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Livonia — Michigan Attorney General and Republican gubernatorial candidate Bill Schuette unveiled Thursday a 10-point plan to boost literacy in Michigan.

“Two-thirds of Michigan’s third graders don’t have the ability to read a book,” Schuette said. “The reason this is happening is we have not placed reading as Michigan’s priority for our children. That’s going to change, and when I’m governor, Michigan’s children will read. Period.”

He made the remarks during a news conference held at the Robert and Janet Bennett Civic Center Library in Livonia.

Schuette’s criticism about reading not being a priority appeared to be a dig at GOP Gov. Rick Snyder, who since 2015 has pushed to boost third-grade reading rates. In 2016, Snyder signed into law a bill requiring schools to provide more assistance to struggling readers and hold them back if they fall too far behind.

Before the press conference, Schuette read the children’s book “Corduroy” by Don Freeman to a half-dozen preschoolers at the library.

Schuette’s plan calls for appointing a state literacy director in his cabinet and place reading coaches in the state’s elementary schools.

Other parts of the plan include establishing dedicated reading centers in schools, creating funding incentives for schools that raise students’ reading levels, forming public-private partnerships to help with funding and provide reading mentors, and establishing reading scholarships and summer reading camps.

There was no estimated cost for the Schuette plan.

“This has to be a full-court press on helping children read,” Schuette said. “It’s all about building a culture of reading in our state. It’s the key to our future.”

He said if elected governor, he will make sure whatever resources needed to implement the plan across the state will be available. His campaign has named the initiative the GROW — Great Readers On the Way — Reading Plan.

Schuette is among at least four Republican candidates vying to succeed Snyder. The field will be narrowed down in the Aug. 7 primary and the governor will be elected in the Nov. 6 general election.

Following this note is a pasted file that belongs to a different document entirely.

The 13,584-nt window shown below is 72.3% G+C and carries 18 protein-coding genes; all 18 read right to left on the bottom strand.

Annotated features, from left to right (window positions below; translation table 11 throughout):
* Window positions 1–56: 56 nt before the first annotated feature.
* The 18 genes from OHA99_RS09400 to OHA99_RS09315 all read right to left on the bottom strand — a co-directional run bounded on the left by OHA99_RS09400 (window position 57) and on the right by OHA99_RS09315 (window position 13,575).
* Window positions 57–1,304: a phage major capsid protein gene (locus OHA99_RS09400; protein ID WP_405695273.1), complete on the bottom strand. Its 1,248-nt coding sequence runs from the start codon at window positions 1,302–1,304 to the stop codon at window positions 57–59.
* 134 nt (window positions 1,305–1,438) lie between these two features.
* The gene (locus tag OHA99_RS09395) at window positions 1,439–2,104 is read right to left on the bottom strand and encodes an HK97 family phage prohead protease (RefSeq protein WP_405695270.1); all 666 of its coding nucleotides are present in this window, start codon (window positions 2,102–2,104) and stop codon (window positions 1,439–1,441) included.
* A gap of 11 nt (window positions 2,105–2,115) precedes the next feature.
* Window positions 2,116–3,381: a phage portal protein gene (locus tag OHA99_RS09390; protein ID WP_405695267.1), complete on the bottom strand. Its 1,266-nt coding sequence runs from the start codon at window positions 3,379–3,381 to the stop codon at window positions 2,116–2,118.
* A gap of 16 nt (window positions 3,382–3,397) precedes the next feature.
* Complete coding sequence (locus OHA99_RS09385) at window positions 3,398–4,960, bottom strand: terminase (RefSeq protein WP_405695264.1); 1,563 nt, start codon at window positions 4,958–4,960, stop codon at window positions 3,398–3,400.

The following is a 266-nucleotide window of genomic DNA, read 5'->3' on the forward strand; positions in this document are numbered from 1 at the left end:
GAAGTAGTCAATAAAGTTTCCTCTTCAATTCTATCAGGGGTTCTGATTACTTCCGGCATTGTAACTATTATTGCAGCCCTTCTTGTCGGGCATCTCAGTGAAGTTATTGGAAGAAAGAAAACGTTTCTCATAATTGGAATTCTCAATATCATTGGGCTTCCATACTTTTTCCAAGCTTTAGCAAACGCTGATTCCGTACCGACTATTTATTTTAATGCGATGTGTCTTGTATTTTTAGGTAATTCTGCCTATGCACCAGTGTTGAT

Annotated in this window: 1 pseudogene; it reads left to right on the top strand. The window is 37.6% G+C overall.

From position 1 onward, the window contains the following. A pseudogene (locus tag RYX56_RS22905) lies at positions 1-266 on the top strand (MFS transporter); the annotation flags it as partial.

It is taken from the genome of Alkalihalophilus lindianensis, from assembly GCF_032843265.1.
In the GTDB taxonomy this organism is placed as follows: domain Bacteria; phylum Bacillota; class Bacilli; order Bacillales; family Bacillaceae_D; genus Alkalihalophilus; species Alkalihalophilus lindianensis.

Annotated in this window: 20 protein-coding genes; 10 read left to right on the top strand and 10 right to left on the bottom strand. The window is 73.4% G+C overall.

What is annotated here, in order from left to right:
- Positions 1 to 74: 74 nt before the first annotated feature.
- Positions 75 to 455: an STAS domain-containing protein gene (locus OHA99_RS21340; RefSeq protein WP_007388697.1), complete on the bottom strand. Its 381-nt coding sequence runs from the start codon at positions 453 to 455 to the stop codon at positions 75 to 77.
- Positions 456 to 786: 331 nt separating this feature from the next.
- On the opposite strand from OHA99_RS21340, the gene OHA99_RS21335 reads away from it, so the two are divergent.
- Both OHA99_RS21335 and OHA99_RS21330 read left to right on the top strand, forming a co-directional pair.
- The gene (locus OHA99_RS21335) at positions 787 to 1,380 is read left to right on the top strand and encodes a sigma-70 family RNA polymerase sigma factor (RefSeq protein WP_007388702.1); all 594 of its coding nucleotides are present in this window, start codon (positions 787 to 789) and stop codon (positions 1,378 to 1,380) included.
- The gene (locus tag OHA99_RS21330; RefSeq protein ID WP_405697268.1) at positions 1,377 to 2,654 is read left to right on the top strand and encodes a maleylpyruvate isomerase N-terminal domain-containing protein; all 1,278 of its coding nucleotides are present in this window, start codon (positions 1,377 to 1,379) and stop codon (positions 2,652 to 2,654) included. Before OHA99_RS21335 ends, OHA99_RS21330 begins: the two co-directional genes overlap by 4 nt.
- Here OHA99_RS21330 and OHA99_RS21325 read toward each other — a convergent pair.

Other contenders include Republicans Brian Calley, the current lieutenant governor, state Sen. Patrick Colbeck of Canton Township and Jim Hines, a Saginaw Township medical doctor. Democratic hopefuls include former Senate minority leader Gretchen Whitmer of East Lansing, Ann Arbor businessman Shri Thanedar and Abdul El-Sayed, former executive director of the Detroit Health Department.

Some candidates released their tax returns earlier this week. Schuette released his earlier this year.

The attorney general also spoke to the media Thursday about his defense of Education Secretary Betsy DeVos, a school choice advocate from the Grand Rapids area.

DeVos has been criticized for struggling in Sunday’s interview with “60 Minutes,” during which she admitted not knowing whether traditional public schools in Michigan improved since she began advocating to open the state to choice and charter schools.

DeVos also said she had not visited under-performing schools in her first year on the job.

On Tuesday, Schuette defended DeVos in a tweet, calling her a “great” secretary of education.

“Betsy DeVos is a smart and gifted leader in education. Her critics simply do not want any change in the status quo,” Schuette, a Republican gubernatorial candidate, tweeted.

The tweet did not go over well with DeVos critics such as Whitmer, who tweeted in response: “C’mon Bill, even you can’t believe this!”

On Thursday, Schuette said DeVos is a good friend whom he holds in high regard. He said many of DeVos’ critics are still upset that Democrat Hillary Clinton lost her presidential bid in 2016. He also said didn’t see the interview on Sunday, but viewed it later.

“What I saw was a woman who is committed and passionate about education,” Schuette said. “Everyday, she goes into that office, trying to encourage and provide leadership on how do we get our education system to be the best in the world.”

cramirez@detroitnews.com

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